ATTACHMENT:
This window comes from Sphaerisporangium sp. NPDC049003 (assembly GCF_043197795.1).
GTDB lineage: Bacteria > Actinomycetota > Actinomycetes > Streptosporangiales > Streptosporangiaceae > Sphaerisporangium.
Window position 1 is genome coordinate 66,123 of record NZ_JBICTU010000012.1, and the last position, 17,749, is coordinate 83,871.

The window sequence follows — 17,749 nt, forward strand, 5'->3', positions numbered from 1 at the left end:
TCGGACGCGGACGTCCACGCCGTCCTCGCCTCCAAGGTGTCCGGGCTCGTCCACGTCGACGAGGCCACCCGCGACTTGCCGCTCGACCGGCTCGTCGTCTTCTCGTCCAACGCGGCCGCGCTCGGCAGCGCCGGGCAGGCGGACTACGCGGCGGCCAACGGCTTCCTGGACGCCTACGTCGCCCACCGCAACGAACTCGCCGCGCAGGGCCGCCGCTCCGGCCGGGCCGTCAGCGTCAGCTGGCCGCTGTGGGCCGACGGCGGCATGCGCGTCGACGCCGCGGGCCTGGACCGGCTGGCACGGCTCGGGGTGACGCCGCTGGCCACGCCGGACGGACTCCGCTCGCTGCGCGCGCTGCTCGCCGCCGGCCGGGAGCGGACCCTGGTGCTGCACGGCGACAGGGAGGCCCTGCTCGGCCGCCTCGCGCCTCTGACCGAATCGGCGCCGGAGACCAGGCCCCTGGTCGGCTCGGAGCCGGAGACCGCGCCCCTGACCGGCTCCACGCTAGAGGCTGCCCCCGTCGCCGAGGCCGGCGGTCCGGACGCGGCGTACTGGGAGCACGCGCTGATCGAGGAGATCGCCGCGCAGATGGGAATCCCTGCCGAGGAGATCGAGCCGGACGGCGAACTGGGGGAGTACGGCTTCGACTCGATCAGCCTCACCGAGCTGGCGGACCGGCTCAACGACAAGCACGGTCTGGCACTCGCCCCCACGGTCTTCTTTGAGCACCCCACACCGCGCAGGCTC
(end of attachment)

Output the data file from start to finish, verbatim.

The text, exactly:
This window comes from Sphaerisporangium sp. NPDC049003 (assembly GCF_043197795.1).
GTDB lineage: Bacteria > Actinomycetota > Actinomycetes > Streptosporangiales > Streptosporangiaceae > Sphaerisporangium.
Window position 1 is genome coordinate 66,123 of record NZ_JBICTU010000012.1, and the last position, 17,749, is coordinate 83,871.

The window sequence follows — 17,749 nt, forward strand, 5'->3', positions numbered from 1 at the left end:
TCGGACGCGGACGTCCACGCCGTCCTCGCCTCCAAGGTGTCCGGGCTCGTCCACGTCGACGAGGCCACCCGCGACTTGCCGCTCGACCGGCTCGTCGTCTTCTCGTCCAACGCGGCCGCGCTCGGCAGCGCCGGGCAGGCGGACTACGCGGCGGCCAACGGCTTCCTGGACGCCTACGTCGCCCACCGCAACGAACTCGCCGCGCAGGGCCGCCGCTCCGGCCGGGCCGTCAGCGTCAGCTGGCCGCTGTGGGCCGACGGCGGCATGCGCGTCGACGCCGCGGGCCTGGACCGGCTGGCACGGCTCGGGGTGACGCCGCTGGCCACGCCGGACGGACTCCGCTCGCTGCGCGCGCTGCTCGCCGCCGGCCGGGAGCGGACCCTGGTGCTGCACGGCGACAGGGAGGCCCTGCTCGGCCGCCTCGCGCCTCTGACCGAATCGGCGCCGGAGACCAGGCCCCTGGTCGGCTCGGAGCCGGAGACCGCGCCCCTGACCGGCTCCACGCTAGAGGCTGCCCCCGTCGCCGAGGCCGGCGGTCCGGACGCGGCGTACTGGGAGCACGCGCTGATCGAGGAGATCGCCGCGCAGATGGGAATCCCTGCCGAGGAGATCGAGCCGGACGGCGAACTGGGGGAGTACGGCTTCGACTCGATCAGCCTCACCGAGCTGGCGGACCGGCTCAACGACAAGCACGGTCTGGCACTCGCCCCCACGGTCTTCTTTGAGCACCCCACACCGCGCAGGCTC